With strains of classic early seventies American singer-song writing, Paul McClure has announced his arrival as a solo artist with an album full of raw sentiment and stripped back sensibility. SMILING FROM THE FLOOR UP is the latest recording under the Clubhouse Records banner and complements perfectly the label’s wealth of slightly more rock flavoured material. For this debut album, the former HI and Lo band member McClure has put his songs firmly and deliberately in the foreground with an uninhibited invitation to share his thoughts and experiences. The result is a 10-track compendium of no thrills revelations to rival the output of any touring US troubadour preaching the gospel according to Van Zandt, Dylan and Young.
Before you even slip the CD into the slot, the extensive sleeve notes indicate what the record means to McClure who values the sparseness of the production as much as the therapy derived from committing his soul to song. Aside from the feelings of the performer, the listener is well rewarded for choosing this record by a trio of strong tracks cementing the core of the album. Each time ‘For You’ is played, which for me was rather numerous, you can’t help but be reminded of The Eagles in their prime with ‘Lyin’ Eyes’. This stand out track is well served with a sumptuous chorus melody designed to bypass any bands of resistance. Along the same lines, ‘Keep It Together’ possesses a stellar intro which hooks you straight in and is guaranteed to warm any strained emotions.
In a record where the ballad is king, the fabulous and punchy ‘Any Number You Like (As Long As It’s 4) rises like a beacon to remove any potential lulls of listening complacency. McClure switches to piano for this number which for me had a remote similar sound to some of Todd Snider’s material. This track contained backing vocals from Hannah and Alex Eton-Wall of Redlands Palomino Company. In fact Hannah also supplied a delicate female vocal contribution to ‘Pollyanna’ and ‘Keep It Together’. The camaraderie of the Clubhouse operation also saw Joe Bennett from The Dreaming Spires play lap steel on the title track ‘Smiling From The Floor Up’ but McClure felt he needed to limit the quality support available to him and this added to the legitimacy of it being an album truly from the soul of its creator.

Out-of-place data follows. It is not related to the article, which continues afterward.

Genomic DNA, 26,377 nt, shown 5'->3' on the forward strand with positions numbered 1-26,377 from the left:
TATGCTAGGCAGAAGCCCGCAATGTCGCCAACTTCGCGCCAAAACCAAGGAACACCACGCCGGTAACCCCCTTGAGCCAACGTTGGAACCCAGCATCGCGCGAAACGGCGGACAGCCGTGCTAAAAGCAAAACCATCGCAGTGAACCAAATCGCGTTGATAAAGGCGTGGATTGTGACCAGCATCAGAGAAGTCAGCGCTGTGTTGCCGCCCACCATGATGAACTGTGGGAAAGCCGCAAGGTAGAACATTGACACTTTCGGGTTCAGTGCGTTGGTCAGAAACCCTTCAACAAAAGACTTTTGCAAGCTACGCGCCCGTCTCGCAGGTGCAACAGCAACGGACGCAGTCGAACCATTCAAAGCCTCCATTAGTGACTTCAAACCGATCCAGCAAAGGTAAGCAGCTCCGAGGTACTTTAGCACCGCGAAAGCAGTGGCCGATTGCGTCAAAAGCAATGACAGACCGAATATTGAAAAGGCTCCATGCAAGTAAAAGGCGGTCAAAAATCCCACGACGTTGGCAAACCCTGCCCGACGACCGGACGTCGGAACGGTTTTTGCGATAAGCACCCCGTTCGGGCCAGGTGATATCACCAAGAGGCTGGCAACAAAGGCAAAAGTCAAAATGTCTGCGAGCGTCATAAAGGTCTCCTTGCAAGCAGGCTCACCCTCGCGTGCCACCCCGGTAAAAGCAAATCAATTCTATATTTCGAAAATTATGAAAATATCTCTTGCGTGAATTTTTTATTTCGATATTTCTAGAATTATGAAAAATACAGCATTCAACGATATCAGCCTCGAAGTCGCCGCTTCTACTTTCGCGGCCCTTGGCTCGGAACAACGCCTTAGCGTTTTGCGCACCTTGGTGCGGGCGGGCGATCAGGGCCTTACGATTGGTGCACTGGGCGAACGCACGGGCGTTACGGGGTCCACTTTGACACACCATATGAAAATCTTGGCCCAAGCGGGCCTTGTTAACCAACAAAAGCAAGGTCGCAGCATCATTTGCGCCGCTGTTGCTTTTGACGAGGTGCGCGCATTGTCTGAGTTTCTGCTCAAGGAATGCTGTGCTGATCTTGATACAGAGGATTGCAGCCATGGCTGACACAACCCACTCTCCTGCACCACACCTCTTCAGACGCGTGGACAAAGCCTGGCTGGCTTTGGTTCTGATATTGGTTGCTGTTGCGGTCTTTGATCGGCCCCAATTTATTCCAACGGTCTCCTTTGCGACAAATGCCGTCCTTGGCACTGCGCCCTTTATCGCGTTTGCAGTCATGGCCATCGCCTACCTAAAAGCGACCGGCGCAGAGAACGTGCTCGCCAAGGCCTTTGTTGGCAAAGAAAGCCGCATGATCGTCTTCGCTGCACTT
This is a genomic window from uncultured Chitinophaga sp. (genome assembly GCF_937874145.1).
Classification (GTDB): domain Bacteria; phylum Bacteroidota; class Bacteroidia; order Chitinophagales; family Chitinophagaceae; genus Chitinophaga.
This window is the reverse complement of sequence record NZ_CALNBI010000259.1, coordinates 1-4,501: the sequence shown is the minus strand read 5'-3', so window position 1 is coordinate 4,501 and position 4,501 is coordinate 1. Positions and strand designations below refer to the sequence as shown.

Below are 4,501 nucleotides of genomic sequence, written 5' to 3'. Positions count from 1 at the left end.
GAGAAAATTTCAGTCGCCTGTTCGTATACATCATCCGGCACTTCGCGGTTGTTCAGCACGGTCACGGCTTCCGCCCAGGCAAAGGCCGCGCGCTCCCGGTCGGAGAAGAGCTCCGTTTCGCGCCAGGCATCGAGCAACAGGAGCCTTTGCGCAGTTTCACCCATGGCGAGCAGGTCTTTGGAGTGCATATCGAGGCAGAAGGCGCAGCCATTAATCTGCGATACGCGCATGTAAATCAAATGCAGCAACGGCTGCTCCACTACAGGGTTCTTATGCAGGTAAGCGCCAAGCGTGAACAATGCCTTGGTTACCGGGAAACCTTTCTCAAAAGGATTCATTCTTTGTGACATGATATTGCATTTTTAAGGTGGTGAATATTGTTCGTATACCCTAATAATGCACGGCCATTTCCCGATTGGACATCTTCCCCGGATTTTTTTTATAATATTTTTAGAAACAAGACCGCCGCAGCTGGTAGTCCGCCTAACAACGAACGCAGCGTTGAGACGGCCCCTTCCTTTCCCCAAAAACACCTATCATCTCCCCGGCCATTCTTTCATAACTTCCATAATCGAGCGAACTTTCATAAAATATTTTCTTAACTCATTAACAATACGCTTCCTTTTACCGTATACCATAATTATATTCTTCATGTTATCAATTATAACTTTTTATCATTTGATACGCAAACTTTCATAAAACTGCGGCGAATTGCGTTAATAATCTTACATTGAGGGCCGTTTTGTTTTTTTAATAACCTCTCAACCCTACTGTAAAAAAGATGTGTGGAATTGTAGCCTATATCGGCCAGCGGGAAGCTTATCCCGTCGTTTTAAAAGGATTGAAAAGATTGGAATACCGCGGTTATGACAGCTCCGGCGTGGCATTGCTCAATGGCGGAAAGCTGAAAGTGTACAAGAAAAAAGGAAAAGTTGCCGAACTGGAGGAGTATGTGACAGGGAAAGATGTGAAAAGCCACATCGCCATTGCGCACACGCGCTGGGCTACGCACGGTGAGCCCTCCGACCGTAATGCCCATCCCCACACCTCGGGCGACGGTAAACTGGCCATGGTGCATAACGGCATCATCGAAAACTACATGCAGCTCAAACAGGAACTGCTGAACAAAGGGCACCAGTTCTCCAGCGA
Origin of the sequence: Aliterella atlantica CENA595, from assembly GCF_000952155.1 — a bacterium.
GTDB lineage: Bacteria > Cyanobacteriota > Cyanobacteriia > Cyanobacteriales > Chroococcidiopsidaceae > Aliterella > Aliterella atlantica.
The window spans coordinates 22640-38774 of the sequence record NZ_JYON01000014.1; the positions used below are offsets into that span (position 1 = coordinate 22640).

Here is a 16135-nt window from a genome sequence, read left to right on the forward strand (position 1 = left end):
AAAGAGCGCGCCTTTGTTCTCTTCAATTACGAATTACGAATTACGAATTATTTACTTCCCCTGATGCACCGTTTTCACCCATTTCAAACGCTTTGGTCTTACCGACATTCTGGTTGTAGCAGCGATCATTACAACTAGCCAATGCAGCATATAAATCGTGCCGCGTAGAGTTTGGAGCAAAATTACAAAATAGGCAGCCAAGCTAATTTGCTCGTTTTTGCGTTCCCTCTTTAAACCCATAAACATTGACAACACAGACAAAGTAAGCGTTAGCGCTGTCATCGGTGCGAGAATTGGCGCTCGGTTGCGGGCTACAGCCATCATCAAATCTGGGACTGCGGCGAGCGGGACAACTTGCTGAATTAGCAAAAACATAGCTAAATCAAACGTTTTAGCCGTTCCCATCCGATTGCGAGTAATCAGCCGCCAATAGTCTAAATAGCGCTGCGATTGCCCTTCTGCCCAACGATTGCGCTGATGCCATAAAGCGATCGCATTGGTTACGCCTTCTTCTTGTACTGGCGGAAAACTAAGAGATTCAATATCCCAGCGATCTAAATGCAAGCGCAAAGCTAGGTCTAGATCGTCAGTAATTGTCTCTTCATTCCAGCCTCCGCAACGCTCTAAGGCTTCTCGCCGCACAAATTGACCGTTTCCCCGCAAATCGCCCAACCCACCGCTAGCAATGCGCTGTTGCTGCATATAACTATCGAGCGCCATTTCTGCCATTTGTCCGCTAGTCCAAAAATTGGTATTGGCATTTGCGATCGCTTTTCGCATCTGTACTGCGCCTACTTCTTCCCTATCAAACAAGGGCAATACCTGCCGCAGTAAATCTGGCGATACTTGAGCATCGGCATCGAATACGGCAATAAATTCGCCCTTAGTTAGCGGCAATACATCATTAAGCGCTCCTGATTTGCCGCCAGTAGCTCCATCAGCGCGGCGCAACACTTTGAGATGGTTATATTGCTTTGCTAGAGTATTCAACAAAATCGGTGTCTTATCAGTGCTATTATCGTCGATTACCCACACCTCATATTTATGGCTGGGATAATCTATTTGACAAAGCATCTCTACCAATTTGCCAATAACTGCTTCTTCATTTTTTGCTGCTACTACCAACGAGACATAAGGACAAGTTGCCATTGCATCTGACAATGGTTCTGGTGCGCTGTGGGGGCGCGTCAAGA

McClure’s mission statement was for the songs to speak for themselves and the live album feel to the record suggests this has been accomplished. He subtly adds an optimum amount of acoustic, piano, accordion, drums and ukulele to each number and the highest praise possible is to compliment the song structure and state that wider instrumentation is not missed. This record will sound great in some of the country’s intimate listening venues and probably better still, the growing house concert movement in this country.
Paul McClure has shown in making SMILING FROM THE FLOOR UP that great song writing talent is prevalent in the UK’s folk/Americana/alt-country scene and that one day the mainstream music media may wake up to embrace the sounds. Meanwhile those in the know are not going to spend time waiting for the rest of the world to catch up and will just keep on enjoying the material these fine artists continue to share with us.